Wednesday, August 21, 2013

Renters 1 – Landlords 0

Rents rise slower than inflation as tenants opt to buy

Why buy an overprices asset when you can rent one cheaper? The average monthly rent in England and Wales increased 1.8pc in the year to July, slower than CPI inflation of 2.8pc and slower than house price inflation. Seven regions out of ten saw rents rise in the last 12 months. By far the most rapid of these increases was in London at 5.7pc. LSL says although this has brought rents in the capital to a fresh record, the pace of annual rises has slowed. his week, credit referencing agency Experian published research that suggests tenants - where they can afford to - are leaving the rented sector and buying property. This risks causing a glut in the rental space, with the number of properties advertised to let increasing sharply between April and June.

Posted by khards @ 01:53 PM (2711 views)
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3 thoughts on “Renters 1 – Landlords 0

  • mark wadsworth says:

    I think this is a good sign.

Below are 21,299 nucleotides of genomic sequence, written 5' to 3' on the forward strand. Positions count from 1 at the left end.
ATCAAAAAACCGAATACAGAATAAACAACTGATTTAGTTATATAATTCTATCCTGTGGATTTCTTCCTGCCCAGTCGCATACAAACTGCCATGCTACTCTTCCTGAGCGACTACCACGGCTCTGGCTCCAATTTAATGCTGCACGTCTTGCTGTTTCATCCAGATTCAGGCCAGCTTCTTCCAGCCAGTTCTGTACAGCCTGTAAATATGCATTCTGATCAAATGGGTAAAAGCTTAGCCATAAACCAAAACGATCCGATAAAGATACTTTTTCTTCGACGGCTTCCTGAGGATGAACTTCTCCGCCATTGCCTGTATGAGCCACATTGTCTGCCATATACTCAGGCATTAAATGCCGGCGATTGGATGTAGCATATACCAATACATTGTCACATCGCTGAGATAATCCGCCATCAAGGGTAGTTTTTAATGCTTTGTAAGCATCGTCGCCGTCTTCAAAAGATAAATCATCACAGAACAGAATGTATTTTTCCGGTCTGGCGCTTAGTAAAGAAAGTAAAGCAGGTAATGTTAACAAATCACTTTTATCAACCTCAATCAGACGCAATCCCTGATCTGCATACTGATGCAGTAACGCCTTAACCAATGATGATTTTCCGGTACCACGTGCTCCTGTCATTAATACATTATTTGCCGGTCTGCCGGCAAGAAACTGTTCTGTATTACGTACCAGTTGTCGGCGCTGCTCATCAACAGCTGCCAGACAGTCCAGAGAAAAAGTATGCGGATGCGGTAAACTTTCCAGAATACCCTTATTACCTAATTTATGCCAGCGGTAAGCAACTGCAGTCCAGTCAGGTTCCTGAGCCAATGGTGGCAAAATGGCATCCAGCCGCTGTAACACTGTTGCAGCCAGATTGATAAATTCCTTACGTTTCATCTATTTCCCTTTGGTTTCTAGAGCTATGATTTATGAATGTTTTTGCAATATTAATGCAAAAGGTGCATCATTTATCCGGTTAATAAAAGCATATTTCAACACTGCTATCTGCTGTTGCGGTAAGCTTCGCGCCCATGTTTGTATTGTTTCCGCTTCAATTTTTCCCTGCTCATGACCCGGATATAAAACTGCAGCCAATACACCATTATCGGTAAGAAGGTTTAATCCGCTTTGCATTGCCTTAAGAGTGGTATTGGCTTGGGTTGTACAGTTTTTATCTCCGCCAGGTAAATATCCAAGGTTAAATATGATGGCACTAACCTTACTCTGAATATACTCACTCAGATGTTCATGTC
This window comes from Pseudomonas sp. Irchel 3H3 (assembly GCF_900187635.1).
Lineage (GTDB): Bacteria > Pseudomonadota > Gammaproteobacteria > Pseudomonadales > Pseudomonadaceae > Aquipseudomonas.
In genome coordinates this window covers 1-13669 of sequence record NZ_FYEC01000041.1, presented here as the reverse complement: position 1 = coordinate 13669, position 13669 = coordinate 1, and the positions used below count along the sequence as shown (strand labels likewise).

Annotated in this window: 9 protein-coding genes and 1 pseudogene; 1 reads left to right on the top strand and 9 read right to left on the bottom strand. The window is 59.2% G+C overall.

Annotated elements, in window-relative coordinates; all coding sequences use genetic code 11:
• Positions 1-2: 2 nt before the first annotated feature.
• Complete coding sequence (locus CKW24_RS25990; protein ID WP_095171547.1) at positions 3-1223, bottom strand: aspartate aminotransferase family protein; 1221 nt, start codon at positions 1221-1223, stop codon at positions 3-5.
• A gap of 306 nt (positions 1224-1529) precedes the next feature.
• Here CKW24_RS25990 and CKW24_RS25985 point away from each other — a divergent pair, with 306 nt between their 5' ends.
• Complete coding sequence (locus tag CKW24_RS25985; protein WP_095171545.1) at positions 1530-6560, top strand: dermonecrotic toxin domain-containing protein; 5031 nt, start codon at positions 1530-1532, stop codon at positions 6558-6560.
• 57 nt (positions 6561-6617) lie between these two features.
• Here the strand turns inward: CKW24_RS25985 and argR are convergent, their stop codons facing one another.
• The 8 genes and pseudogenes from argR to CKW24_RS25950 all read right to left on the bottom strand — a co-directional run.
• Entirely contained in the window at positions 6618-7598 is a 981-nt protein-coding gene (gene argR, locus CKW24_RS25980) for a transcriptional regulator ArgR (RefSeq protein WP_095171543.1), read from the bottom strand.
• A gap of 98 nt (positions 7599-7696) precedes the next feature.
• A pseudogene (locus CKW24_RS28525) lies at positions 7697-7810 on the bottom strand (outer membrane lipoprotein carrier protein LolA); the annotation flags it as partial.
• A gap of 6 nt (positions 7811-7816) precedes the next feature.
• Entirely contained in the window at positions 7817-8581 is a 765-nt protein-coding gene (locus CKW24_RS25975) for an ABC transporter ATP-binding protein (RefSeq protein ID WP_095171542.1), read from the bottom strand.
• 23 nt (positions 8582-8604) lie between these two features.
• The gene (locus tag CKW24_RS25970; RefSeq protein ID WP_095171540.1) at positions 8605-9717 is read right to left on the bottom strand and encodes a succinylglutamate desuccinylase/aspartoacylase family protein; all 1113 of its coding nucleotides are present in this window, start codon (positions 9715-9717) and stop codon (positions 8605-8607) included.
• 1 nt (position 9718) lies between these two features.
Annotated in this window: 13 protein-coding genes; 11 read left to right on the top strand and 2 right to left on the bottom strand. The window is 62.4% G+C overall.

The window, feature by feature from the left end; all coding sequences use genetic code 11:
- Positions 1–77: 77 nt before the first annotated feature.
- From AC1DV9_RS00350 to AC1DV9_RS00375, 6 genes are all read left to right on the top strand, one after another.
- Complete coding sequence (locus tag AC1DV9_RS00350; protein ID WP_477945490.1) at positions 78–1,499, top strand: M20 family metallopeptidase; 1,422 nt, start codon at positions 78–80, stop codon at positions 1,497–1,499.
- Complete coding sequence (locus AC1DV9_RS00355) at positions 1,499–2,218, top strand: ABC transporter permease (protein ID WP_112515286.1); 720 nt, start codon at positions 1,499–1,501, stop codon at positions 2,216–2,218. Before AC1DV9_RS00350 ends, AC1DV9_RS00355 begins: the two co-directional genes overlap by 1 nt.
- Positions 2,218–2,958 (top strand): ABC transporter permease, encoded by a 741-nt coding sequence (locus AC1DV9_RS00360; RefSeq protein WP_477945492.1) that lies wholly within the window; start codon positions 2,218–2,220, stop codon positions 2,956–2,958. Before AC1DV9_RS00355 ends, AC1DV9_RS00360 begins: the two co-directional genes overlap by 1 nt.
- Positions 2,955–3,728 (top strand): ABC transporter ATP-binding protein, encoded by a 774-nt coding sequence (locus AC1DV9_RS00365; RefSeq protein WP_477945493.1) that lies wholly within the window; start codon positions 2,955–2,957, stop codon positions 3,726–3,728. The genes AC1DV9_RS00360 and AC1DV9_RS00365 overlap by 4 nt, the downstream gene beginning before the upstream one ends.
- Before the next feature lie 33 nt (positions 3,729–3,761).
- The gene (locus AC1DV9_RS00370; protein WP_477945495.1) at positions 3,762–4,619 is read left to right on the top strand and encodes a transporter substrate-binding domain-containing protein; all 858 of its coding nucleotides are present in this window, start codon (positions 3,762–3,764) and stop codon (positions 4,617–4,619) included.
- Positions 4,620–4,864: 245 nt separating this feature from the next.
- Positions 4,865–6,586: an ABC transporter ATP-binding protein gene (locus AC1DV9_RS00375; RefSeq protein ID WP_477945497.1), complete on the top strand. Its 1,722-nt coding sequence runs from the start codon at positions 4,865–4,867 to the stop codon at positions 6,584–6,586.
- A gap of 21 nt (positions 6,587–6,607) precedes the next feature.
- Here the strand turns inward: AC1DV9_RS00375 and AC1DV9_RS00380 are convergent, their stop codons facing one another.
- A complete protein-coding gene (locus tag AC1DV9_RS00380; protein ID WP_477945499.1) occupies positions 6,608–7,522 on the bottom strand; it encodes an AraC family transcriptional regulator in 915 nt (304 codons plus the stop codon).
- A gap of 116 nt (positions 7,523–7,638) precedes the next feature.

Back in 2008 when it looked as if there would finally be a crash, the normal ratio of sales to lettings adverts in the free estate agents’ magazines flipped over from being mainly sales with a few lettings at the back to being more than half lettings with just a few sales.

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  • stillthinking says:

    Rents should surely be compared to wages not CPI and compared to wages, rents are rising.

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  • The new influx of BTL could be viewed as a good thing since whenever I have rented a ‘new’ BTL property everything seems to be working and it has been freshly decorated.
    So in effect you could be renting a nicely refurbed property for a good price vs buying a shitty property for an expensive price. Add in stamp duty solicitors etc and you could be quids in.

    In 2018 ( a while off) all BTL will have to be a minimum energy efficiency rating too.

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